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20x80 binoculars


thommo10
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Hi all. 

I need advice, I am looking for a pair of binoculars to replace my 15x70's revaltion, ideally 20x80 as a grab and go and for when I'm on holiday in my caravan, I did actually purchase a pair of opticron oregon from flo but they had a mark on the inside of one of the objective lens, flo we're excellent and refunded me, so I'm still looking, I've read so many reviews now I don't know which way to go. Any advice please. 

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9 hours ago, thommo10 said:

Hi all. 

I need advice, I am looking for a pair of binoculars to replace my 15x70's revaltion, ideally 20x80 as a grab and go and for when I'm on holiday in my caravan, I did actually purchase a pair of opticron oregon from flo but they had a mark on the inside of one of the objective lens, flo we're excellent and refunded me, so I'm still looking, I've read so many reviews now I don't know which way to go. Any advice please. 

Shame that my Oregon 20x80s from Flo are excellent. Collimation was a bit boarderline. But not enough to send them back. No double vision or headaches or anything. For the money they perform well. Not a binocular expert. So others will help more. But would be interested myself on other options at these prices. I do think for the price The Oregons are very good. Personally i would have tried a second pair. Will watch this space for alternatives from those who know more. Sky master pros are supposed to be good. But higher price

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The trouble with many of these low priced larger binoculars is that they all come from China and have minimal quality control...in fact the customer is actually the "quality controller" - meaning that if you're not satisfied with them you send them back for a replacement or refund, as it's cheaper for the manufacturer to accept say a 10% return rate than to employ several proper, human quality controllers in their factories!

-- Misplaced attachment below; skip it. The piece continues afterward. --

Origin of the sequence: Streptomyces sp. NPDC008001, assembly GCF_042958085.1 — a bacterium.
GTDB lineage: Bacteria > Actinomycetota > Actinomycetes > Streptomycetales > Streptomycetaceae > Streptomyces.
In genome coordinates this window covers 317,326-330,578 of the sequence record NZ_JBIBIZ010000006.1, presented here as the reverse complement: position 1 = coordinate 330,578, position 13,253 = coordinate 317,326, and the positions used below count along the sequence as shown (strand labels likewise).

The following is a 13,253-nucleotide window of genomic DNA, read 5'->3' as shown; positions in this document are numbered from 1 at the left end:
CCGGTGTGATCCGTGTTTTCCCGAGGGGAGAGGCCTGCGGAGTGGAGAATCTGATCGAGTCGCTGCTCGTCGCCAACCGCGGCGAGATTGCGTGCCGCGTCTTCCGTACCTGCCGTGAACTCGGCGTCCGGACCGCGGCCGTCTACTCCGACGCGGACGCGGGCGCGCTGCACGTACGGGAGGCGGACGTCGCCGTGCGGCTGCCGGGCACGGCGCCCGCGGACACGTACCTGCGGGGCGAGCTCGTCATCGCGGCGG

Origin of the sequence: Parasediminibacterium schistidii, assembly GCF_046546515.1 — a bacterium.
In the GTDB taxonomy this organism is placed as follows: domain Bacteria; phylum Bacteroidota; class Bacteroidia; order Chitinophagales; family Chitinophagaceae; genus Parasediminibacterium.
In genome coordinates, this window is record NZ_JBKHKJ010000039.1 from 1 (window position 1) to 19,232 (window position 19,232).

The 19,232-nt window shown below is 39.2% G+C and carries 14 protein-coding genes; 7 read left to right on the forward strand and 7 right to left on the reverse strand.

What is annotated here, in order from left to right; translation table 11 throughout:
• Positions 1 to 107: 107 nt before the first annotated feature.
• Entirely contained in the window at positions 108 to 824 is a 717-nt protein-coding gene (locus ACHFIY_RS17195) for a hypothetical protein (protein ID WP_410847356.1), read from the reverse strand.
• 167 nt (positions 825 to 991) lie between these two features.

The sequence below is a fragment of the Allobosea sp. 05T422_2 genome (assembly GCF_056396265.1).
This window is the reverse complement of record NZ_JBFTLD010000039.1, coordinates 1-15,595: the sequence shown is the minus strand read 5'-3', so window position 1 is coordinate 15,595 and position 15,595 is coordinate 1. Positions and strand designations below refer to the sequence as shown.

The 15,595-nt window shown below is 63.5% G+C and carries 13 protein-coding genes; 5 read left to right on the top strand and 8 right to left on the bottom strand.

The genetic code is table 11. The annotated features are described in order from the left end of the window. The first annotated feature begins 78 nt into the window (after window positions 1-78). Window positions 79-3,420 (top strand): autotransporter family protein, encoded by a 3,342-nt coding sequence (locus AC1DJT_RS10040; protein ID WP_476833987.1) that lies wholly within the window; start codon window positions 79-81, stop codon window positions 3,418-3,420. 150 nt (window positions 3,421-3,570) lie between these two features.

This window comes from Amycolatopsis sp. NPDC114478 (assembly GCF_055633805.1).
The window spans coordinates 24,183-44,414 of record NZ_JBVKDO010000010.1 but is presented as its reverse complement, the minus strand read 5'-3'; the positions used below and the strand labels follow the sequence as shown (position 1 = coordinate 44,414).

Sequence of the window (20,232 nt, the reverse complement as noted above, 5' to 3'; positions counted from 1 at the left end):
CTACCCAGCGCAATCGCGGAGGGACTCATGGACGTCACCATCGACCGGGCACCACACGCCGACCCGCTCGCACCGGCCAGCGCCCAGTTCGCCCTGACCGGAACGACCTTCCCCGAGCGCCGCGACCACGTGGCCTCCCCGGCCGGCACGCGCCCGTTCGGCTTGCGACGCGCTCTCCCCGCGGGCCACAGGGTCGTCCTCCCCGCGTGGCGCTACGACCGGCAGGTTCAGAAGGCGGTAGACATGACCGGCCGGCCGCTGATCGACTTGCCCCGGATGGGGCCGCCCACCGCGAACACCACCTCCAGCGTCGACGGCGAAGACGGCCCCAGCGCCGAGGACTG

Also, many of the cheaper budget brands may have 70 or 80mm aperture on the box, but they are often stopped down to a lower aperture to try to reduce chromatic aberration, so a 70mm claimed aperture may only offer a true 60mm aperture, for example.

Having been caught myself in this way, I actually decided to buy a good used pair, and I went for the Orion Mini Giant 9x63 model. I find these really excellent and I can handhold them for short periods for quick scanning sessions: however they perform to their best on a lightweight tripod.

The Orion Mini Giants are, pleasingly, made in Japan, not China, and the quality is very good, both optically and in build quality. They have also been around for c 20 years, so are a well proven design. 

The 9x63mm are available new on Amazon UK for £179. Orion also offer an option in 15x63mm if you want more magnification, at around £200 new. 

I've attached a link which shows a picture too, but if you Google Cloudy Nights/Orion Mini Giant binoculars you will readily find a lot of reviews.

I bought mine a couple of years ago, almost 20 years old, but in very nice condition, for £100 and am delighted every time I use them.

https://www.google.com/url?sa=t&source=web&rct=j&url=https://www.amazon.co.uk/Orion-09463-Giant-Astronomy-Binoculars/dp/B0000XMRKI&ved=2ahUKEwir6uy8zI30AhVGDOwKHbfIC54QFnoECAgQAQ&usg=AOvVaw0a23ZveUmFbi8_3DT-2TQ-

Hope that helps🙂

Dave 

Edited by F15Rules
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8 hours ago, F15Rules said:

The trouble with many of these low priced larger binoculars is that they all come from China and have minimal quality control...in fact the customer is actually the "quality controller" - meaning that if you're not satisfied with them you send them back for a replacement or refund, as it's cheaper for the manufacturer to accept say a 10% return rate than to employ several proper, human quality controllers in their factories!

Also, many of the cheaper budget brands may have 70 or 80mm aperture on the box, but they are often stopped down to a lower aperture to try to reduce chromatic aberration, so a 70mm claimed aperture may only offer a true 60mm aperture, for example.

Having been caught myself in this way, I actually decided to buy a good used pair, and I went for the Orion Mini Giant 9x63 model. I find these really excellent and I can handhold them for short periods for quick scanning sessions: however they perform to their best on a lightweight tripod.

The Orion Mini Giants are, pleasingly, made in Japan, not China, and the quality is very good, both optically and in build quality. They have also been around for c 20 years, so are a well proven design. 

The 9x63mm are available new on Amazon UK for £179. Orion also offer an option in 15x63mm if you want more magnification, at around £200 new. 

I've attached a link which shows a picture too, but if you Google Cloudy Nights/Orion Mini Giant binoculars you will readily find a lot of reviews.